The Tesla that exploded

Police in Corvallis, Oregon, said Dylan Milota was high on marijuana when he crashed the 2019 Tesla S he was driving at more than 100 mph into a utility pole on Nov. 17, breaking the pole and spraying hundreds of small batteries through the windows of two nearby residences. One landed on a bed, starting a fire in the bedsheets, KMTR reported. A tire from the car struck the second story of a nearby apartment building so forcefully it broke water pipes inside the wall, destroying the bathroom on the other side and causing flooding in the lower level, police said. Citizens were warned not to pick up any stray batteries, which can stay hot for up to 24 hours and release toxic fumes. Milota fled on foot but was quickly apprehended and charged with various offenses.
From this week's Weird News

What’s weird to me is someone fleeing the scene on foot after a 100 mph collision with a utility pole. I’m not surprised with an accident caused by an intoxicated driver.

My old company made machine to assemble Tesla battery trays. I had a box of 1000 batteries in our lab. Who knew it was so dangerous? Never met Elon. But the guy I did deal with died in a plane crash with 2 other execs. 2008?

not just weird, but impressive! wow!

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I make it a practice to fact check the stuff I hear about in the news and what I learned was he was going 100 mph when he lost control. He may have slowed down considerably before the impact since the photo of the wreckage shows that he was skidding sideways on impact. The photo of the wrecked car looks like it was a survivable collision with little damage to the driver’s compartment. The ability to flee on foot seems entirely plausible to me after studying the photo.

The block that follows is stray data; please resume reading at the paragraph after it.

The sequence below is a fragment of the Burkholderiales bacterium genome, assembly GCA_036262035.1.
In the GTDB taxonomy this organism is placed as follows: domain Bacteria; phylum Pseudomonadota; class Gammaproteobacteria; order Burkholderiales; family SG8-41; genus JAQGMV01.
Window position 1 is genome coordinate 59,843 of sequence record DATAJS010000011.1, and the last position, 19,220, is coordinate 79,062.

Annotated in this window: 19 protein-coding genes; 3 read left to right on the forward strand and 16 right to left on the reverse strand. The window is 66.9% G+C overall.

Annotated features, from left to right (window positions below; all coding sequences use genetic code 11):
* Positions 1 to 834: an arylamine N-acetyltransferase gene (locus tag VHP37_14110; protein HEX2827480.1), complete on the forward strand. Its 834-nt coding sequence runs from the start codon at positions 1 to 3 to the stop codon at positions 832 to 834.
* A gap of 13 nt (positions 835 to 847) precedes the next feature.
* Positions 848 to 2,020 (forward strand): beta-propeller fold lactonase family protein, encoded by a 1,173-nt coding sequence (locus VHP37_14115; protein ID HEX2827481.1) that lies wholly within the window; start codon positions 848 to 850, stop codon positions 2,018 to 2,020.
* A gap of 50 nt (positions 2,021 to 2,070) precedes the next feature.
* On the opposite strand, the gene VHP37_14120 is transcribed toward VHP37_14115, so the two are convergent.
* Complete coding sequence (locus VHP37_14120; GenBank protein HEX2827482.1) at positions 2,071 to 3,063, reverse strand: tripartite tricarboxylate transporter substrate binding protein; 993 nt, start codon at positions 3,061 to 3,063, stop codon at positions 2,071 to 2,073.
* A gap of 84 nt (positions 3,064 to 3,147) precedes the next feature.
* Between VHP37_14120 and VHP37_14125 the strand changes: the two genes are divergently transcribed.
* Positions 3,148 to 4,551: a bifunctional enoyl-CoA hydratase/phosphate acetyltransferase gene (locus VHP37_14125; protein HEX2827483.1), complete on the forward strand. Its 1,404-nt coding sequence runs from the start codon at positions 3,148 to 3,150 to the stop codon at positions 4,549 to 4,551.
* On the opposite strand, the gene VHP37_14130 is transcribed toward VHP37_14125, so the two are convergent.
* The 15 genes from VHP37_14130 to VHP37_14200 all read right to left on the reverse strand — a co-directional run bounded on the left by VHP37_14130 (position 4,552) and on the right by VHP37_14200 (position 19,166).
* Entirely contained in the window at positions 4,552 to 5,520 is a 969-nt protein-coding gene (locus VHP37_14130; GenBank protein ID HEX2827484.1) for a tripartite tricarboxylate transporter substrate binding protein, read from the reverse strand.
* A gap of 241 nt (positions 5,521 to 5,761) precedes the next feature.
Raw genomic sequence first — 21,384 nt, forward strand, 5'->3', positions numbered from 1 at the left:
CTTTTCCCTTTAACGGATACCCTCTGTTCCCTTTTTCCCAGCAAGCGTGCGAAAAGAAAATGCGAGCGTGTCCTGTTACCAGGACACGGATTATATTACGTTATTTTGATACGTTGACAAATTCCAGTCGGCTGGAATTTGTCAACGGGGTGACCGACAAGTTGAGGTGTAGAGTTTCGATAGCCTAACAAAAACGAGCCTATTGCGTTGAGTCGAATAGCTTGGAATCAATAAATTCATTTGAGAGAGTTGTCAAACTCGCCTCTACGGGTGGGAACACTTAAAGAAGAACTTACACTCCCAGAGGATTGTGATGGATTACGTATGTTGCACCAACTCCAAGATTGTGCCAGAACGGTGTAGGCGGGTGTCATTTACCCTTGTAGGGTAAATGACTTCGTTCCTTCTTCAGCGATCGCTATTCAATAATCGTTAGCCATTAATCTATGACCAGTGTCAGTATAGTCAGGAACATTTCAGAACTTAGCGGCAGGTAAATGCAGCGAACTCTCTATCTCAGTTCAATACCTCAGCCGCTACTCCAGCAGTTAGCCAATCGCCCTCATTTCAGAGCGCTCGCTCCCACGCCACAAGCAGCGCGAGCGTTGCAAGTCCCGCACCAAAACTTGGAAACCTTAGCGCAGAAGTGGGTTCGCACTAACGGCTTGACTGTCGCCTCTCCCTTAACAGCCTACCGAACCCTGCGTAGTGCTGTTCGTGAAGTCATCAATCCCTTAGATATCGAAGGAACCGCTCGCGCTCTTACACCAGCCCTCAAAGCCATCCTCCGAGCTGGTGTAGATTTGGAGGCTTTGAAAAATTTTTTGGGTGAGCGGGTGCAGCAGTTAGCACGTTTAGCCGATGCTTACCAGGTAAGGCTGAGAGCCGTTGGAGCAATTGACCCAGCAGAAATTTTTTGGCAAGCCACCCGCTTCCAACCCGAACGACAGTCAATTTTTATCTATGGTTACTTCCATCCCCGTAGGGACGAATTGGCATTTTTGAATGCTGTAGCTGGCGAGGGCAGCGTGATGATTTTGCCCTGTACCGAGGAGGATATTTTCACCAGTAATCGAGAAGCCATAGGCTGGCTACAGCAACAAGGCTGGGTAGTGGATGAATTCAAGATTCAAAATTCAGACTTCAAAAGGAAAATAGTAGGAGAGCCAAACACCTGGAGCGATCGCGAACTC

Another factual error in that report is the statement that over 1000 “batteries” were strewn over the area of the wreck. A Tesla only has one battery consisting of about 7000 cells.

JRRRG57WN5CSPKDSSGSRYIBJHY.JPG (1280×853) (oregonlive.com)

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A side impact may mean that there was still considerable forward velocity, but not much sideward velocity, making damage much less than if it had been a head on collision with the pole.

Stopping distance increases with the square of the speed. The same distance to stop a car from 50 would only reduce the speed to around 70 from 100. An accident at 70 is still might damaging.

Whatever happened it’s clearly the jackass driver that’s at fault. If it was a gasoline fueled car I can imagine a big fire as well as flying debris.

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I’m amazed that Tesla didn’t catch fire. A friend of ours who owned a Tesla had a traffic accident which totaled the car because the battery caught on fire after the crash. Lithium-ion battery fires are no joke.
I have heard that it’s standard operating procedure to put any Tesla that’s been in a crash in a 48 hour quarantine in a safe spot lest latent damage to the battery causes a battery fire.

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We’ve been saying battery when we mean cell forever.

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Dry cell manufacturers have been using the term battery incorrectly for over a hundred years. We had a lot of old Popular Science and Mechanic Illistrated magazines around when I was a kid. There was an advertisement with an endorsement for Everready flashlight “batteries” from a surviving officer of the Titanic.
image

Thousands of cells wired together. Imagine crushing them into tight bundle. All these wires compressed and shredding the insulation. Potential short circuit? I imagine so.

If a lithium ion cell reaches a critical temperature, it will internally short and burst into flames even without an external short and then overheat the cells next to it.

+1
That was an error that was explained to us by my 9th Grade General Science teacher. It was a revelation to all of us, but when some members of the class continued to make that mistake throughout the term, Mrs. Marzullo was NOT happy.

The term “battery” predates the electric battery and it used to mean this.

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I took batteries of tests when I was in school; my father fired batteries of guns when he was in the Navy.

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